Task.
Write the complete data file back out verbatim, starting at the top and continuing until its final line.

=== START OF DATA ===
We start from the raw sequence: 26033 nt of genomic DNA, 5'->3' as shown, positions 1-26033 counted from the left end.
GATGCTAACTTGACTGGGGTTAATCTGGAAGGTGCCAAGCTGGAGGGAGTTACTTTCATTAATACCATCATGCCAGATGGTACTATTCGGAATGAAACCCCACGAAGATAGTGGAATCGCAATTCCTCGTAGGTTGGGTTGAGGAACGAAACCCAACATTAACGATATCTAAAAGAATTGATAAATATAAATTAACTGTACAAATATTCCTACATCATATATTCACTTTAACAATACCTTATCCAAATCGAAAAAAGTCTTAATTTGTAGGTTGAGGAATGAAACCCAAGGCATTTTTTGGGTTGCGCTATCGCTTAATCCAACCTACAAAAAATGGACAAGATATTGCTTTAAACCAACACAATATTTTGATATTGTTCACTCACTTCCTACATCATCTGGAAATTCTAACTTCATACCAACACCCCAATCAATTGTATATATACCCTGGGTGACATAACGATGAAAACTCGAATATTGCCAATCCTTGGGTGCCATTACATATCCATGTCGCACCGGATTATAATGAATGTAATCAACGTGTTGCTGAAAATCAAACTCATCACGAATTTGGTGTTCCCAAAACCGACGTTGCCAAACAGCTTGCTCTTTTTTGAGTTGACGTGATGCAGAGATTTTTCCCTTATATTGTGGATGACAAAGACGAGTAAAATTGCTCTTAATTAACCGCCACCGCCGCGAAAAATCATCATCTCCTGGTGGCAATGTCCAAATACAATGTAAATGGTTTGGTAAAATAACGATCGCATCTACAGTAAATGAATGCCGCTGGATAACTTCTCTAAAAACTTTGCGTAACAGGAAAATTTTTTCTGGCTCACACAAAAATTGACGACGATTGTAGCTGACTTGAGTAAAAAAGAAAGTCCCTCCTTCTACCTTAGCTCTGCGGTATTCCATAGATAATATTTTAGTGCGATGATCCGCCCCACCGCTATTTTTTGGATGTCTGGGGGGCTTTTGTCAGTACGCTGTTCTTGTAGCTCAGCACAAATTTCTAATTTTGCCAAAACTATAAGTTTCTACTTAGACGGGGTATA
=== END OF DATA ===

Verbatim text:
We start from the raw sequence: 26033 nt of genomic DNA, 5'->3' as shown, positions 1-26033 counted from the left end.
GATGCTAACTTGACTGGGGTTAATCTGGAAGGTGCCAAGCTGGAGGGAGTTACTTTCATTAATACCATCATGCCAGATGGTACTATTCGGAATGAAACCCCACGAAGATAGTGGAATCGCAATTCCTCGTAGGTTGGGTTGAGGAACGAAACCCAACATTAACGATATCTAAAAGAATTGATAAATATAAATTAACTGTACAAATATTCCTACATCATATATTCACTTTAACAATACCTTATCCAAATCGAAAAAAGTCTTAATTTGTAGGTTGAGGAATGAAACCCAAGGCATTTTTTGGGTTGCGCTATCGCTTAATCCAACCTACAAAAAATGGACAAGATATTGCTTTAAACCAACACAATATTTTGATATTGTTCACTCACTTCCTACATCATCTGGAAATTCTAACTTCATACCAACACCCCAATCAATTGTATATATACCCTGGGTGACATAACGATGAAAACTCGAATATTGCCAATCCTTGGGTGCCATTACATATCCATGTCGCACCGGATTATAATGAATGTAATCAACGTGTTGCTGAAAATCAAACTCATCACGAATTTGGTGTTCCCAAAACCGACGTTGCCAAACAGCTTGCTCTTTTTTGAGTTGACGTGATGCAGAGATTTTTCCCTTATATTGTGGATGACAAAGACGAGTAAAATTGCTCTTAATTAACCGCCACCGCCGCGAAAAATCATCATCTCCTGGTGGCAATGTCCAAATACAATGTAAATGGTTTGGTAAAATAACGATCGCATCTACAGTAAATGAATGCCGCTGGATAACTTCTCTAAAAACTTTGCGTAACAGGAAAATTTTTTCTGGCTCACACAAAAATTGACGACGATTGTAGCTGACTTGAGTAAAAAAGAAAGTCCCTCCTTCTACCTTAGCTCTGCGGTATTCCATAGATAATATTTTAGTGCGATGATCCGCCCCACCGCTATTTTTTGGATGTCTGGGGGGCTTTTGTCAGTACGCTGTTCTTGTAGCTCAGCACAAATTTCTAATTTTGCCAAAACTATAAGTTTCTACTTAGACGGGGTATA